Not even a broken gate rolling down the course could stop Olympic slalom champion Mikaela Shiffrin from returning to the top of the podium in her favorite discipline.
The American won a women’s World Cup race Sunday, five days after she had failed to finish a slalom run for the first time in four years.
In light snowfall, the American was leading the field by 0.19 seconds when a gate that she had just passed correctly broke and flew down the hill. Shiffrin skied over it but managed to stay on the course.
She fell 0.09 off the lead due to the incident, but accelerated in the bottom section to take the win, 0.19 seconds ahead of Wendy Holdener of Switzerland. Frida Hansdotter of Sweden came 0.31 behind in third.
“I skied over it a couple of times. It just kept coming at me,” Shiffrin said. “The gate was very solidly under my skis for a couple of turns. I felt it but it was OK. I was happy that I didn’t totally lose my ski and fall over.”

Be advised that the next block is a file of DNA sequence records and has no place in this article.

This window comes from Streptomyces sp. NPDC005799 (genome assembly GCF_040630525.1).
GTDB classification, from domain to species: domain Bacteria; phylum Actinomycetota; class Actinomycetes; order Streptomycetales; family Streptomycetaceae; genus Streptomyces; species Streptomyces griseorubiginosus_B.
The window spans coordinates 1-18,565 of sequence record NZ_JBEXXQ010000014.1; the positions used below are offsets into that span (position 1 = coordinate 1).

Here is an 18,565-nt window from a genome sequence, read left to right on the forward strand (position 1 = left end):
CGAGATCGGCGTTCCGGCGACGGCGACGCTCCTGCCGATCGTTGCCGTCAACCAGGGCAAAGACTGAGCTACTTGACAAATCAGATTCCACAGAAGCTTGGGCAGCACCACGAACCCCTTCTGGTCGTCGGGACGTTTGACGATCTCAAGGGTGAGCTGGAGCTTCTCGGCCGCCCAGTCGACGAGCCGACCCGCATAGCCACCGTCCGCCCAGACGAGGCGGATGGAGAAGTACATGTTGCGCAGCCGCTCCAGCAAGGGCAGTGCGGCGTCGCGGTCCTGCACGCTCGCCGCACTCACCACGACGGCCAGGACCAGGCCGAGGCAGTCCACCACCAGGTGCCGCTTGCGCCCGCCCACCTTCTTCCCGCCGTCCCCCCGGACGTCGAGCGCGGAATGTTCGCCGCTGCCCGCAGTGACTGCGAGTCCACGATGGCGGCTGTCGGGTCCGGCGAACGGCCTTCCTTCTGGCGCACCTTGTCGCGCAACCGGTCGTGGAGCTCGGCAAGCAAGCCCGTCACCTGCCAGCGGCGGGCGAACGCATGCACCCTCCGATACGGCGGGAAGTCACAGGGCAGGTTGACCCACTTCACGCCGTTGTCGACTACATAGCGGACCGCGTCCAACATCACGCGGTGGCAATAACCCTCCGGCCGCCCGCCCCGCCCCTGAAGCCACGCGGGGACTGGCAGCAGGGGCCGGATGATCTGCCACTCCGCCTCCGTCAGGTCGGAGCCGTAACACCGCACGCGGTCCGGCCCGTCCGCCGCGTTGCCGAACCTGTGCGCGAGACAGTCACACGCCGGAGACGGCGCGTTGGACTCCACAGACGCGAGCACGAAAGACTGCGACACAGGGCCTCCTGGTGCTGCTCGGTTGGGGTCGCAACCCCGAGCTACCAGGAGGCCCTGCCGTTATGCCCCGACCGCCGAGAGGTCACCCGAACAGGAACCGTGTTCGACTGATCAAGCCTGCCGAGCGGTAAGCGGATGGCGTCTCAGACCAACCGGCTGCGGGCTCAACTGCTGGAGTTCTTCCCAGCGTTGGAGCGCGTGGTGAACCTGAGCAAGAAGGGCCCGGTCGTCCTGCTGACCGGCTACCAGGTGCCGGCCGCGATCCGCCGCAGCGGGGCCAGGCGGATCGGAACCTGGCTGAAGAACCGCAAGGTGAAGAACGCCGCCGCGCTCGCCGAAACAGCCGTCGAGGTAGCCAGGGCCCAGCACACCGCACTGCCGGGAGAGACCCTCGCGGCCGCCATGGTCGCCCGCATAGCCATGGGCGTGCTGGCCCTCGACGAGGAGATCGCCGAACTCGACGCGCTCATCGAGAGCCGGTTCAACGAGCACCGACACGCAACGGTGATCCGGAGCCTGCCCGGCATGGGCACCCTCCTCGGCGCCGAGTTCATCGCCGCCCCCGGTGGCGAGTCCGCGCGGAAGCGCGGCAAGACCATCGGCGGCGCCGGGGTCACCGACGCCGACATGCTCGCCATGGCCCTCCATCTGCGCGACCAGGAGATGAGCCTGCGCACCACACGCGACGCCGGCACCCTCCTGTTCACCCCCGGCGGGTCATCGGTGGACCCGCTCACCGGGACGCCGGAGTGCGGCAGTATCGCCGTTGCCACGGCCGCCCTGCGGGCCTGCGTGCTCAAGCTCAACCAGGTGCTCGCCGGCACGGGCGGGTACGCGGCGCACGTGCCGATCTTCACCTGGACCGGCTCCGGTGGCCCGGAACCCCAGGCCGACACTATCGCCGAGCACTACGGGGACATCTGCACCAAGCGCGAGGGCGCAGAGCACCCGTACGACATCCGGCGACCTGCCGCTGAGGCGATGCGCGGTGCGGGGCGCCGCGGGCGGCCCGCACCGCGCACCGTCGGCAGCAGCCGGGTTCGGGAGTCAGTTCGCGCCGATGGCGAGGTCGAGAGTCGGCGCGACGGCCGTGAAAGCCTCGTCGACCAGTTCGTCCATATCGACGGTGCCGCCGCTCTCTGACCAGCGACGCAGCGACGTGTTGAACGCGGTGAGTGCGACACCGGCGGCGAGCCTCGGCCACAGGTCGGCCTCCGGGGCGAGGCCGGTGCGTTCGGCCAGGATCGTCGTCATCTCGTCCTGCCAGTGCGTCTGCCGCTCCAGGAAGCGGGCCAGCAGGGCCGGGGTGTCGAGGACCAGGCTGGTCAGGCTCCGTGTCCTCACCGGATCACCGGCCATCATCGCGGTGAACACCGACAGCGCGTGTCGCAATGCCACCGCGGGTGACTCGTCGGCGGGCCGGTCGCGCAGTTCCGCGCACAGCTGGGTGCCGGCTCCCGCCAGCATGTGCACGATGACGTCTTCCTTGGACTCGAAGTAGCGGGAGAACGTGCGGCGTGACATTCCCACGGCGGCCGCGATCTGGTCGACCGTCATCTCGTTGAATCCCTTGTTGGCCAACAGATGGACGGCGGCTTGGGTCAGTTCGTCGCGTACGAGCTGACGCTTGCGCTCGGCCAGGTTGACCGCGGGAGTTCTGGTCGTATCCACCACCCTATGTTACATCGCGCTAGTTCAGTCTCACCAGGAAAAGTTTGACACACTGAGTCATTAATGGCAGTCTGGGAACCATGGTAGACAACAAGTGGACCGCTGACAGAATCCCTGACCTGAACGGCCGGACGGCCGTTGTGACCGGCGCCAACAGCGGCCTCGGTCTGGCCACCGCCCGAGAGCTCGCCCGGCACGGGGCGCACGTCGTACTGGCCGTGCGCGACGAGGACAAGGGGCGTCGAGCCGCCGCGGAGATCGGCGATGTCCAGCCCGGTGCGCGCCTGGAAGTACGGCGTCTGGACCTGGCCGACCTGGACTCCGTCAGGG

It was the American’s 27th career win, which puts her level with Phil Mahre in third place among American skiers with most World Cup wins, behind Bode Miller (33) and Lindsey Vonn (76). She also equaled Swedish standout Ingemar Stenmark’s feat of 27 victories before turning 22. Only Annemarie Moser-Proell of Austria had more wins (41) at that age.
Shiffrin had her seven-race winning streak come to an end in Tuesday’s race in Zagreb, where she straddled a gate early in her first run.
“It’s always important to be able to change the mindset after something like in Zagreb,” she said. “It’s really easy to get worried about straddling, and then do it again, and again, and again. And then it becomes like a snowball effect and you can’t get out of it.”—AP